Kyle O’Hagan, a third-year graduate student in the Walter S. and Lucienne Driskill Graduate Program in Life Sciences, investigates the development and function of a subset of immune cells called regulatory T-cells, which limit the proliferation and function of autoreactive T-cells.
While the role of regulatory T-cells is well-known in preventing autoimmunity, the precise signaling pathways behind how these cells develop in the thymus remains elusive.
“Studying regulatory T-cells is important in our understanding of how the body controls autoimmunity, inflammation and cancer,” said O’Hagan, also a Fulbright Scholar in the lab of Hyewon Phee, PhD, adjunct assistant professor in Microbiology-Immunology. “Regulatory T-cells naturally suppress the immune system. As a result, under conditions such as autoimmunity or inflammation, we would theoretically like to promote their development or suppressive function. In contrast, within a cancer setting, we desire to inhibit their suppressive function because they prevent normal T-cells from targeting and killing tumor cells.”
In a recent paper published in the Journal of Immunology, O’Hagan demonstrated a new role for the protein p21-activated kinase 2 (Pak2) in the development of regulatory T-cells.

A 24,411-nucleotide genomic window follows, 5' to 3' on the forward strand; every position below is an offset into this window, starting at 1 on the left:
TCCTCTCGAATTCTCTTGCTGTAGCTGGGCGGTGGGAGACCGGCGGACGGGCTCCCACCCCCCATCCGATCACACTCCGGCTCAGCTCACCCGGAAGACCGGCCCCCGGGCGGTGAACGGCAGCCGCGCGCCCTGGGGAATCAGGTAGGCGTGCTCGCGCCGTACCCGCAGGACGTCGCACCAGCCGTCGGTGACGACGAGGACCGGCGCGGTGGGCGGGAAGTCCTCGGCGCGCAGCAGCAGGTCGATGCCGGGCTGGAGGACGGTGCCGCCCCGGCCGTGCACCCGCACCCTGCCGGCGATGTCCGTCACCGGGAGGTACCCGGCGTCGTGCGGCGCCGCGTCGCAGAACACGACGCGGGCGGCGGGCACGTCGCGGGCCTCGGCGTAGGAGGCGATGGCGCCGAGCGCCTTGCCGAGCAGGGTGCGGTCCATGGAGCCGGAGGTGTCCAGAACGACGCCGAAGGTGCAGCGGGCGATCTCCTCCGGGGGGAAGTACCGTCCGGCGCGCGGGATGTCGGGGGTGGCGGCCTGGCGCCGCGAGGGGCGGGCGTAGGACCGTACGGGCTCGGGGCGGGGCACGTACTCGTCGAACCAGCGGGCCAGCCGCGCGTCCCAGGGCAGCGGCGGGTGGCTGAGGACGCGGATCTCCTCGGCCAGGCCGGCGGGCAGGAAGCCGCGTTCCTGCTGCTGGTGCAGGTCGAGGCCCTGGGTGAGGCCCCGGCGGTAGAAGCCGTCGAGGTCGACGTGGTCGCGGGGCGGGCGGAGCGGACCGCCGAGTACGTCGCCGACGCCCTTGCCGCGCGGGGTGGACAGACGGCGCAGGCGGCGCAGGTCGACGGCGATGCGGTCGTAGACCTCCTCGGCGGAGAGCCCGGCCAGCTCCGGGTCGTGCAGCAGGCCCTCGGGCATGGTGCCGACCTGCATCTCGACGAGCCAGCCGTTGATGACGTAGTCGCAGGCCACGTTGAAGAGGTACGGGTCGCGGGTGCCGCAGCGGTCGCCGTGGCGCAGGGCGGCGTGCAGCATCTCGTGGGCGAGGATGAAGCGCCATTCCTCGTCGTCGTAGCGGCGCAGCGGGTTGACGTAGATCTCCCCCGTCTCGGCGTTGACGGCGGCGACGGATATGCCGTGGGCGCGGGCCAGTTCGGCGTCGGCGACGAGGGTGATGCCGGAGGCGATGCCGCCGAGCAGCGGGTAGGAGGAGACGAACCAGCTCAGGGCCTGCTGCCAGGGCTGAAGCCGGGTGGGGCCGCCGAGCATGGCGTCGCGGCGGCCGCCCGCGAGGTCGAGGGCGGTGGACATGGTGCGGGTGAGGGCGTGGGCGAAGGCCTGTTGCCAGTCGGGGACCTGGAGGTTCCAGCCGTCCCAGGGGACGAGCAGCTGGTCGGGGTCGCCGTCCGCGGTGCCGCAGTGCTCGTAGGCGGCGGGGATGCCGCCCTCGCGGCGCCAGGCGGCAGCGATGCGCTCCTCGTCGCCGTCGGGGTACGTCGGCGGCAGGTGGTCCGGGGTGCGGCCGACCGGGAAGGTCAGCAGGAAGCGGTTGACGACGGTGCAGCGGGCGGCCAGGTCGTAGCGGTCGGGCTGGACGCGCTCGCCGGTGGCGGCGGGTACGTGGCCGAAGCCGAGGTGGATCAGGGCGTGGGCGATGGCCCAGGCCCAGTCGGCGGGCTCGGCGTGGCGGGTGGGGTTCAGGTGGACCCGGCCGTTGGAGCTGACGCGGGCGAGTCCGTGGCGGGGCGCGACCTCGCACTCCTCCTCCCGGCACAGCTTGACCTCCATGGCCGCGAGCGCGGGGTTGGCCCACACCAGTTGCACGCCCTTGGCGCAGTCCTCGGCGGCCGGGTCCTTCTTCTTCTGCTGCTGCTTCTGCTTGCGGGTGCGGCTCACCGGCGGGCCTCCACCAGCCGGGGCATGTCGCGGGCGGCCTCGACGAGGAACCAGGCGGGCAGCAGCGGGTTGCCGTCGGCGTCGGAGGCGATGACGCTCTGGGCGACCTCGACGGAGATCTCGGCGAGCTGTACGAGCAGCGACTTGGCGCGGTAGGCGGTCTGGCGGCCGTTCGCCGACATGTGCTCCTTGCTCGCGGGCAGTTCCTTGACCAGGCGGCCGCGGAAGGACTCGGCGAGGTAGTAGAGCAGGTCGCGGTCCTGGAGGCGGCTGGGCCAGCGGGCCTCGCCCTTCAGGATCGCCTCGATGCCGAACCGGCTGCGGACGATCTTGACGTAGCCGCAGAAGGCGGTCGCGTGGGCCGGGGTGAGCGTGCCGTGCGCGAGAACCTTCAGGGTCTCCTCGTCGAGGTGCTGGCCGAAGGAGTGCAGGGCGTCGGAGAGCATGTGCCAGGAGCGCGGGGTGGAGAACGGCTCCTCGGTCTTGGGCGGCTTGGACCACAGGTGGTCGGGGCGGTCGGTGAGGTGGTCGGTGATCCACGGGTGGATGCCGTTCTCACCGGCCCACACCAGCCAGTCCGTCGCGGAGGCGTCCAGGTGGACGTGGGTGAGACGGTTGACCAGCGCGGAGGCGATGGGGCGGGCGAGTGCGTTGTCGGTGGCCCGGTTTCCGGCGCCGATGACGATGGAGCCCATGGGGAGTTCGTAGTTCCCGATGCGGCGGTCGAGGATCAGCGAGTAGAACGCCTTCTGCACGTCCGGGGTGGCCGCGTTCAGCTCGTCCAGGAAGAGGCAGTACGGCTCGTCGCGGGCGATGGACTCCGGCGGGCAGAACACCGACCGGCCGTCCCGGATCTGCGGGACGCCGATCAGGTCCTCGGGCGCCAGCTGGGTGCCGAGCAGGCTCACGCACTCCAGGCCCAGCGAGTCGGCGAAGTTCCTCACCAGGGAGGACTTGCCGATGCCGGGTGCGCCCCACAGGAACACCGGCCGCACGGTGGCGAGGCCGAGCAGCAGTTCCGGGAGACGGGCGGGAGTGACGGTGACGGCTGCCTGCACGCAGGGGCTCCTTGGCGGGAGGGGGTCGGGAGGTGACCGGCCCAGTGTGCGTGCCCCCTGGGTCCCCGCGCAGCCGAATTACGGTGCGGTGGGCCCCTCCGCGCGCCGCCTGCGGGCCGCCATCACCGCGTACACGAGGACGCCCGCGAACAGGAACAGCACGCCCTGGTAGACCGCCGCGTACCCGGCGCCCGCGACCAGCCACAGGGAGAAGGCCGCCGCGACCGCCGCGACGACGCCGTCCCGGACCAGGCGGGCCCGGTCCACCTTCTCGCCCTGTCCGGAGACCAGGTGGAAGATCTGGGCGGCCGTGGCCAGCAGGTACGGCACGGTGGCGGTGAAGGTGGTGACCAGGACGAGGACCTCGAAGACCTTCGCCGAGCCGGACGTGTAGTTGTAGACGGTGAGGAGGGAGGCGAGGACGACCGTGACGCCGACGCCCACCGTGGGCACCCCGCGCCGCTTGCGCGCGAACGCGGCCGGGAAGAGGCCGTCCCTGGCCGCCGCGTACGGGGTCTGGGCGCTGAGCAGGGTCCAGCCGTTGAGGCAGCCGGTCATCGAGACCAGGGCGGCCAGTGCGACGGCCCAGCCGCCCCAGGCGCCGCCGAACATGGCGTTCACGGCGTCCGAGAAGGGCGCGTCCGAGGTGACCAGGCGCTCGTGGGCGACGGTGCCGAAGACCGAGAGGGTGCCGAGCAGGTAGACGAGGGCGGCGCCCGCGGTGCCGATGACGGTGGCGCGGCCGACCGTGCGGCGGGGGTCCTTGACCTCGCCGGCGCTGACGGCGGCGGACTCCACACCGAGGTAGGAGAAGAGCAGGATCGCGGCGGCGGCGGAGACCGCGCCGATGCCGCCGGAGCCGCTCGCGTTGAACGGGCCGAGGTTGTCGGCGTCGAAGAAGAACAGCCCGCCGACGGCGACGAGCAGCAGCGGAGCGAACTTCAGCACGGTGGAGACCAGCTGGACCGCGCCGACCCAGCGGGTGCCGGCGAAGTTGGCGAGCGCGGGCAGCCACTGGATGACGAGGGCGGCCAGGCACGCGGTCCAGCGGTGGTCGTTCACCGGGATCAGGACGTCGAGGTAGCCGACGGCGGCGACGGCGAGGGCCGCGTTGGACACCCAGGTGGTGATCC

Using a mouse model, O’Hagan found that the absence of Pak2 in T-cells led to a significant reduction in the generation of regulatory T-cells, accompanied by the development of colitis in these mice. He also observed that Pak2 was required for the differentiation and maintenance of regulatory T-cells and was necessary to generate critical signals for their development.
The findings provide further insight into how the thymus generates regulatory T-cells and supports the idea that Pak2 is essential for this process.
“Our focus has now shifted from looking at development to looking at function. Recent work in our laboratory suggests Pak2 may play a dual role in both of these processes. By understanding where Pak2 fits in, we hope to shed some light on how regulatory T-cells control inflammatory disease. In the future, we can potentially exploit this knowledge to manipulate regulatory T-cell development or function in different disease settings,” he said.
Over the next year, O’Hagan will focus on learning how Pak2 is involved in controlling regulatory T-cell function.
This work was supported by National Institutes of Health Grants 5K01AR059754 and R01 CA142928.